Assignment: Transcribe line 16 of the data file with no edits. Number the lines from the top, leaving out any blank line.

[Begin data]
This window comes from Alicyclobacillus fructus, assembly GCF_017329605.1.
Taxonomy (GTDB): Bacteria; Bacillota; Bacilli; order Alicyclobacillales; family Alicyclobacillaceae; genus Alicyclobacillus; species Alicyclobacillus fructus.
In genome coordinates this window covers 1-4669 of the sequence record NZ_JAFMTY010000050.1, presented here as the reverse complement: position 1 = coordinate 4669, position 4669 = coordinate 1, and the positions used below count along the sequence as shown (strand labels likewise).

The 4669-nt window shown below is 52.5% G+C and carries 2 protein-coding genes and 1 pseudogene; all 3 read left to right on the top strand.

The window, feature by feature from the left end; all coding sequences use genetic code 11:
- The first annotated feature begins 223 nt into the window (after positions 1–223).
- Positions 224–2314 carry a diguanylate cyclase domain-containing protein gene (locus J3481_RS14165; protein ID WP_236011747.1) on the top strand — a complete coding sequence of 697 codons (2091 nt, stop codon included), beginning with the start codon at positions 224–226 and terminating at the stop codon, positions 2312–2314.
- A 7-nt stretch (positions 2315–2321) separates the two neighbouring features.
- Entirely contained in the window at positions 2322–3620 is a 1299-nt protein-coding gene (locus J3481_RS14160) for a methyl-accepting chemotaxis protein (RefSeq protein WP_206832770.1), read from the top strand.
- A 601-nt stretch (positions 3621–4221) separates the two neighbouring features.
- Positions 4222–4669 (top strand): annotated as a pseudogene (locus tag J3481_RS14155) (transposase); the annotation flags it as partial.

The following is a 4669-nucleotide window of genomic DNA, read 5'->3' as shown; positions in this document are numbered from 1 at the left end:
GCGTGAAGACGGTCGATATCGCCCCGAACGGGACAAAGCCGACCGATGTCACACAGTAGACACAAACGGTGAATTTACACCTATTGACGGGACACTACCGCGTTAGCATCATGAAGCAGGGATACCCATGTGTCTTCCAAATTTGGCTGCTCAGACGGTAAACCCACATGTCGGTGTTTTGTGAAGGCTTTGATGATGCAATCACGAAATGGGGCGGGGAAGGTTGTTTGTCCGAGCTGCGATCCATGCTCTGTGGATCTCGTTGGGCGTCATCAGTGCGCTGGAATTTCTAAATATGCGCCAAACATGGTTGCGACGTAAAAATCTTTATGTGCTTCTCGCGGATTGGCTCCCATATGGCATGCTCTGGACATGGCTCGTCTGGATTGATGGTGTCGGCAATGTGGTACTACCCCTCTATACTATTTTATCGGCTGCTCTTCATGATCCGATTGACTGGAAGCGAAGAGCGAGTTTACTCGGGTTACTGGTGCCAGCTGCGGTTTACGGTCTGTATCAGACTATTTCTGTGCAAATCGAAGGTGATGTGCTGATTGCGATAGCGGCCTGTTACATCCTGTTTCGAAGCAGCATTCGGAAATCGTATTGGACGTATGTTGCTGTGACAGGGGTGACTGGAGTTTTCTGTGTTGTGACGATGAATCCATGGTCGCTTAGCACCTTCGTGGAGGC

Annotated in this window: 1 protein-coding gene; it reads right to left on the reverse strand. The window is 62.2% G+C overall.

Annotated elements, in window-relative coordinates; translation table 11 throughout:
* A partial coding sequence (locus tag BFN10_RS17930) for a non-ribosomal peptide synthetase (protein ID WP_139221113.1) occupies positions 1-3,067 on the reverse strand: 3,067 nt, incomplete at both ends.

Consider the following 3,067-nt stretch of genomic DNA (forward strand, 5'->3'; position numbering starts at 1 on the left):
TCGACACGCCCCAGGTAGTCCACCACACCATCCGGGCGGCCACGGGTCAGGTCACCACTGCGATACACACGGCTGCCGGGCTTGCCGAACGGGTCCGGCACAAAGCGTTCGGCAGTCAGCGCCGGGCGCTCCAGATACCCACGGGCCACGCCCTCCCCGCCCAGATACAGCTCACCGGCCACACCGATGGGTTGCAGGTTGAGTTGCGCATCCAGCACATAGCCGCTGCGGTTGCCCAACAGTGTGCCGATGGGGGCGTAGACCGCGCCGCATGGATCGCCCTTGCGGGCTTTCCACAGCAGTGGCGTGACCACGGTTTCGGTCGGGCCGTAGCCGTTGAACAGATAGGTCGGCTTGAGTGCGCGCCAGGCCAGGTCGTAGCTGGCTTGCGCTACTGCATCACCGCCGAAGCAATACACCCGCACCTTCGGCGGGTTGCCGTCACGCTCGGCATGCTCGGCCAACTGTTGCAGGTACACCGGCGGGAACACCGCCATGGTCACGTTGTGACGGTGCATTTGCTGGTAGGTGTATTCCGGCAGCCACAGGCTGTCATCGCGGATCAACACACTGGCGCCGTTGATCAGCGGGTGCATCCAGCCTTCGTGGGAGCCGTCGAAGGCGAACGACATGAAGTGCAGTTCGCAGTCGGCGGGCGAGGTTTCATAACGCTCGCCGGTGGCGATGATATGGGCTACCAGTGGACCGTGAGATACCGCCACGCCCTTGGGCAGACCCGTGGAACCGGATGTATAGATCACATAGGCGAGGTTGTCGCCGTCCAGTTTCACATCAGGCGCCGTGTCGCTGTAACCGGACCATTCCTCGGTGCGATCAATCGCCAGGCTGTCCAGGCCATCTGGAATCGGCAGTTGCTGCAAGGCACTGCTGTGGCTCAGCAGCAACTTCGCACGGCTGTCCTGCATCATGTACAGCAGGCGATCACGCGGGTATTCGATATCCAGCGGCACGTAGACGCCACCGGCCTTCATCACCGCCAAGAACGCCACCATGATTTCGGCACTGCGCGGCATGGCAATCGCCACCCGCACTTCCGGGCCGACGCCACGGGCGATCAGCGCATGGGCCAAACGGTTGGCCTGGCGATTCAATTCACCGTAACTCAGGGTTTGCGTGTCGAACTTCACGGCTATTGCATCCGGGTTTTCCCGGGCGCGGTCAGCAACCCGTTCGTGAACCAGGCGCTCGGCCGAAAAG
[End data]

* A partial coding sequence (locus tag BFN10_RS17930) for a non-ribosomal peptide synthetase (protein ID WP_139221113.1) occupies positions 1-3,067 on the reverse strand: 3,067 nt, incomplete at both ends.